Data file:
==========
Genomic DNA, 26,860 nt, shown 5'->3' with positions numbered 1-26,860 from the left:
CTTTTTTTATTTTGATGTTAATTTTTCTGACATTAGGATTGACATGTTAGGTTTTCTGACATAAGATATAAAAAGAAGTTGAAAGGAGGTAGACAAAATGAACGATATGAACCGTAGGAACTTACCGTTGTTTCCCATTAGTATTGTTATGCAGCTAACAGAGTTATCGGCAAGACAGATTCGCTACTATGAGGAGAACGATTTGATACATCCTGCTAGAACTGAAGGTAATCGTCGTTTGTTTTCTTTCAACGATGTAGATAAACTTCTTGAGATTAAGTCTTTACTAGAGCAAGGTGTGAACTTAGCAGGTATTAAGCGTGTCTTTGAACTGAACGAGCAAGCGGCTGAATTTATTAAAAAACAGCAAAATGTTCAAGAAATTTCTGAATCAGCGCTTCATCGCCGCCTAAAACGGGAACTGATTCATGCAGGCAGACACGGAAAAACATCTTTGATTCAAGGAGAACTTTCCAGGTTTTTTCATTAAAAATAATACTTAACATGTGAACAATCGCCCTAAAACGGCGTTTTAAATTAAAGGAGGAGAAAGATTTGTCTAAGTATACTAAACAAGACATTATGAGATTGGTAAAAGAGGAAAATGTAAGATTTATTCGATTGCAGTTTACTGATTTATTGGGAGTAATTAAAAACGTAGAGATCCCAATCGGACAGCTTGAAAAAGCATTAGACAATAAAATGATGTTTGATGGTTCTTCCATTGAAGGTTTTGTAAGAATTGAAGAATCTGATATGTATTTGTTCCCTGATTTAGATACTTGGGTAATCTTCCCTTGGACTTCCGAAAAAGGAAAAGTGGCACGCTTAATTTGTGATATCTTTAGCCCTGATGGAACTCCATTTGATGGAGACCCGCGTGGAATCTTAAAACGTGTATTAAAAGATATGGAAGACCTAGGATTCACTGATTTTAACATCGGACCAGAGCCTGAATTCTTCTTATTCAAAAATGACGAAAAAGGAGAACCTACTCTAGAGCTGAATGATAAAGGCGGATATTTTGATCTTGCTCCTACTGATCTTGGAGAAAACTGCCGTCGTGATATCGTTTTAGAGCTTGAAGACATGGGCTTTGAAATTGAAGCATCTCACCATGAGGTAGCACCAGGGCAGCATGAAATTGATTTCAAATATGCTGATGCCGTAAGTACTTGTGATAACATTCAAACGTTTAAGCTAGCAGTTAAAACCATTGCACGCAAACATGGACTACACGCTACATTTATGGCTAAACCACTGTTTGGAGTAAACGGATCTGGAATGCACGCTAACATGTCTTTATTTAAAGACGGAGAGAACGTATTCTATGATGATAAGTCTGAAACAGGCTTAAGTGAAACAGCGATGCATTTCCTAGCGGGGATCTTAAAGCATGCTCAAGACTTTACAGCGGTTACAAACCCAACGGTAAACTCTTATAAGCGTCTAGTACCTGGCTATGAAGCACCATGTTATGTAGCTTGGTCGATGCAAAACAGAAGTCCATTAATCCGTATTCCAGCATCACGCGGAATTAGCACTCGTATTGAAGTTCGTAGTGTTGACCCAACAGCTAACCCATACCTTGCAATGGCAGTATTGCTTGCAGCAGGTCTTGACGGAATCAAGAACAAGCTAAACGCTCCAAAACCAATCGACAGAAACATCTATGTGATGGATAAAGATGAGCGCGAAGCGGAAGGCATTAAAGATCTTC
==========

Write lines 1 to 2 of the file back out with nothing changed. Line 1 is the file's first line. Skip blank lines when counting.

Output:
Genomic DNA, 26,860 nt, shown 5'->3' with positions numbered 1-26,860 from the left:
CTTTTTTTATTTTGATGTTAATTTTTCTGACATTAGGATTGACATGTTAGGTTTTCTGACATAAGATATAAAAAGAAGTTGAAAGGAGGTAGACAAAATGAACGATATGAACCGTAGGAACTTACCGTTGTTTCCCATTAGTATTGTTATGCAGCTAACAGAGTTATCGGCAAGACAGATTCGCTACTATGAGGAGAACGATTTGATACATCCTGCTAGAACTGAAGGTAATCGTCGTTTGTTTTCTTTCAACGATGTAGATAAACTTCTTGAGATTAAGTCTTTACTAGAGCAAGGTGTGAACTTAGCAGGTATTAAGCGTGTCTTTGAACTGAACGAGCAAGCGGCTGAATTTATTAAAAAACAGCAAAATGTTCAAGAAATTTCTGAATCAGCGCTTCATCGCCGCCTAAAACGGGAACTGATTCATGCAGGCAGACACGGAAAAACATCTTTGATTCAAGGAGAACTTTCCAGGTTTTTTCATTAAAAATAATACTTAACATGTGAACAATCGCCCTAAAACGGCGTTTTAAATTAAAGGAGGAGAAAGATTTGTCTAAGTATACTAAACAAGACATTATGAGATTGGTAAAAGAGGAAAATGTAAGATTTATTCGATTGCAGTTTACTGATTTATTGGGAGTAATTAAAAACGTAGAGATCCCAATCGGACAGCTTGAAAAAGCATTAGACAATAAAATGATGTTTGATGGTTCTTCCATTGAAGGTTTTGTAAGAATTGAAGAATCTGATATGTATTTGTTCCCTGATTTAGATACTTGGGTAATCTTCCCTTGGACTTCCGAAAAAGGAAAAGTGGCACGCTTAATTTGTGATATCTTTAGCCCTGATGGAACTCCATTTGATGGAGACCCGCGTGGAATCTTAAAACGTGTATTAAAAGATATGGAAGACCTAGGATTCACTGATTTTAACATCGGACCAGAGCCTGAATTCTTCTTATTCAAAAATGACGAAAAAGGAGAACCTACTCTAGAGCTGAATGATAAAGGCGGATATTTTGATCTTGCTCCTACTGATCTTGGAGAAAACTGCCGTCGTGATATCGTTTTAGAGCTTGAAGACATGGGCTTTGAAATTGAAGCATCTCACCATGAGGTAGCACCAGGGCAGCATGAAATTGATTTCAAATATGCTGATGCCGTAAGTACTTGTGATAACATTCAAACGTTTAAGCTAGCAGTTAAAACCATTGCACGCAAACATGGACTACACGCTACATTTATGGCTAAACCACTGTTTGGAGTAAACGGATCTGGAATGCACGCTAACATGTCTTTATTTAAAGACGGAGAGAACGTATTCTATGATGATAAGTCTGAAACAGGCTTAAGTGAAACAGCGATGCATTTCCTAGCGGGGATCTTAAAGCATGCTCAAGACTTTACAGCGGTTACAAACCCAACGGTAAACTCTTATAAGCGTCTAGTACCTGGCTATGAAGCACCATGTTATGTAGCTTGGTCGATGCAAAACAGAAGTCCATTAATCCGTATTCCAGCATCACGCGGAATTAGCACTCGTATTGAAGTTCGTAGTGTTGACCCAACAGCTAACCCATACCTTGCAATGGCAGTATTGCTTGCAGCAGGTCTTGACGGAATCAAGAACAAGCTAAACGCTCCAAAACCAATCGACAGAAACATCTATGTGATGGATAAAGATGAGCGCGAAGCGGAAGGCATTAAAGATCTTC